Although I grew up in Waterbury with a big veggie garden in the backyard, my first foray into gardening as an adult was in a community garden.
Community gardens are usually places where you can rent, for a minimal fee, a small plot of land to garden and they've been around since the late 1800s.
Mostly they were started during economic downturns as a way for people to grow their own food. Community gardens reached their height during World War II with the Victory Gardens. More than 18 million families around the country grew 40 percent of our vegetables in home and community gardens in 1944.
And community gardens continue to grow more than just food.
Community gardens revitalize neighborhoods, reduce crime and graffiti, and help bring communities together. They're a meeting ground for a diversity of people in the community to share ethnic food and gardening ideas with their neighbors.
I've always found that no matter what the religious, political and ethnic persuasion, we can all meet in the garden.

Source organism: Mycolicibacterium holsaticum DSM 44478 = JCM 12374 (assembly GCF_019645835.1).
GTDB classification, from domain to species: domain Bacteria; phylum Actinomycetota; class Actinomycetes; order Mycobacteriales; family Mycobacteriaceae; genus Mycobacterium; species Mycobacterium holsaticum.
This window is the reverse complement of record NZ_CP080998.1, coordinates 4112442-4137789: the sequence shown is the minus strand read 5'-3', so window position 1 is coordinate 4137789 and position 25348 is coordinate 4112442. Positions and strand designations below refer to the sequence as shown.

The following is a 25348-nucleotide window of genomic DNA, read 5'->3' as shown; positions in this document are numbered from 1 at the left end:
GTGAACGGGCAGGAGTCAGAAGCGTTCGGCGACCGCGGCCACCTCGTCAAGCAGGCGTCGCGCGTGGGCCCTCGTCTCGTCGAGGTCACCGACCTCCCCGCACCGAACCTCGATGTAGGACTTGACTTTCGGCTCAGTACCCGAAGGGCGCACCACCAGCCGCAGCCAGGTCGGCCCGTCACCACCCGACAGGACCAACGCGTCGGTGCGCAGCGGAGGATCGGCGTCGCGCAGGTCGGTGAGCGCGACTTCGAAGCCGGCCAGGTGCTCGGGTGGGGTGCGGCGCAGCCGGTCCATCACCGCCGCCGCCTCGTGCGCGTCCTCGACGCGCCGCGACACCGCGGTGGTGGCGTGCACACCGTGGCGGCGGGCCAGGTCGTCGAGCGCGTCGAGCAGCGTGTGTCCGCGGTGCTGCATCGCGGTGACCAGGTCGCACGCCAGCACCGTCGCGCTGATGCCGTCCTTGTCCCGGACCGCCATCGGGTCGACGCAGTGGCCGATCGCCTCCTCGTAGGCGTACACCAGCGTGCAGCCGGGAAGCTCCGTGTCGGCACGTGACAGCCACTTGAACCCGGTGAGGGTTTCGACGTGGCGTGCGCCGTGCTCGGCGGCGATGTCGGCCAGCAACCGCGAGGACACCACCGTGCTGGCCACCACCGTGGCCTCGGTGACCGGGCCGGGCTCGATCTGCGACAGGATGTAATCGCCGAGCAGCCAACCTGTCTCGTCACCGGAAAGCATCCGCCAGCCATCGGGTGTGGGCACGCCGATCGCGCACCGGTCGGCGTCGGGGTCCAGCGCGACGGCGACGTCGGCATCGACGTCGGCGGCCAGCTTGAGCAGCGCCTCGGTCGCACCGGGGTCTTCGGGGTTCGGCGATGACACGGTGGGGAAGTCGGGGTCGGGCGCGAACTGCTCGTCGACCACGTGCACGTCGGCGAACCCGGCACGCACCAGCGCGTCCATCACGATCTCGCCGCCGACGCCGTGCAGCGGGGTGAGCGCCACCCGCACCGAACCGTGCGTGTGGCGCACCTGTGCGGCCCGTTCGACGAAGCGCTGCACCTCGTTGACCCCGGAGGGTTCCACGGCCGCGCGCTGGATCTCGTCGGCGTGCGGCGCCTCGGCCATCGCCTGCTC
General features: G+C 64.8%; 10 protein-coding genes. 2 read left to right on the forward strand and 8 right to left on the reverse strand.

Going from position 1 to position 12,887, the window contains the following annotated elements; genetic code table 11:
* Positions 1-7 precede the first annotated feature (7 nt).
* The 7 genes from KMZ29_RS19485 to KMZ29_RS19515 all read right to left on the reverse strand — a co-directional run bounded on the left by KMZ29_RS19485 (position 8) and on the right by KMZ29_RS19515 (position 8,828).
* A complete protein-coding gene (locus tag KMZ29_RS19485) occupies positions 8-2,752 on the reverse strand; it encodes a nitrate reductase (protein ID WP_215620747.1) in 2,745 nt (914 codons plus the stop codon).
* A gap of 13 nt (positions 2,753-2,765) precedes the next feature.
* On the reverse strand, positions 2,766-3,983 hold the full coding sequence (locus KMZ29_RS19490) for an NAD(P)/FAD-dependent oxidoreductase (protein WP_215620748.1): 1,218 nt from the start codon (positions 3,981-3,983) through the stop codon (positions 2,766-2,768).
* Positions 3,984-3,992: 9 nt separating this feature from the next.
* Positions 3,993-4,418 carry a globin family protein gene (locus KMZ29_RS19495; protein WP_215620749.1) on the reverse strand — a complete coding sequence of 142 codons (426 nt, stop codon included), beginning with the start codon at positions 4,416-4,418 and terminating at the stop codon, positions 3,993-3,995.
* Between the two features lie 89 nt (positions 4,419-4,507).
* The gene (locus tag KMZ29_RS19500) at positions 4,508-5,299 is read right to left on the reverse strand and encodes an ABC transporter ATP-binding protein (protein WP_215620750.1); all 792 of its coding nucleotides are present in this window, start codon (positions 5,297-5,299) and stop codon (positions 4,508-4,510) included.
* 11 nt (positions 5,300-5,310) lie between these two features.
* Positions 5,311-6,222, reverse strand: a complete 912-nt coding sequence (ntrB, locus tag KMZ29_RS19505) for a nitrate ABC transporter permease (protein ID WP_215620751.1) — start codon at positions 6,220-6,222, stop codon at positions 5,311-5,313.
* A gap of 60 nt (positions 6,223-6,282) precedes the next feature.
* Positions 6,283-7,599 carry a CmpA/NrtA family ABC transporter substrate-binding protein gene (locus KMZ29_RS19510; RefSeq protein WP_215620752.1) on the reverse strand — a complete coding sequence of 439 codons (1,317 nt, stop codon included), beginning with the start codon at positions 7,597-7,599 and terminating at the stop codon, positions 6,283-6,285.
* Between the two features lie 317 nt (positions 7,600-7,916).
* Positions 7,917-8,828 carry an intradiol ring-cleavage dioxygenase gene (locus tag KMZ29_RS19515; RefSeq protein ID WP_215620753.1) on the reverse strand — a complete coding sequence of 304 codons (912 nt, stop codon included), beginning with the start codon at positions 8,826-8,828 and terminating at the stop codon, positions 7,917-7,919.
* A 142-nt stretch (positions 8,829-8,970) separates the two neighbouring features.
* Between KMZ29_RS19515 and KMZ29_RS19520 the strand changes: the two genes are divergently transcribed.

If you live where you don't have room to garden, contact your town's parks and recreation office or ctcommunitygardening.org to find a community garden in your area. There may still be plots available and it's not too late to start gardening this year.
Hartford has been a leader in community gardening, and on July 27 its hosting the national meeting of the American Community Gardening Association. There will be talks, tours, and get-togethers.
You'll feel the vibrancy of this movement and see some pretty cool community gardens in the area. Check out acga.org for more information.
Next week on the Connecticut Garden Journal, I'll be talking about delphiniums. Until then, I'll be seeing you in the garden.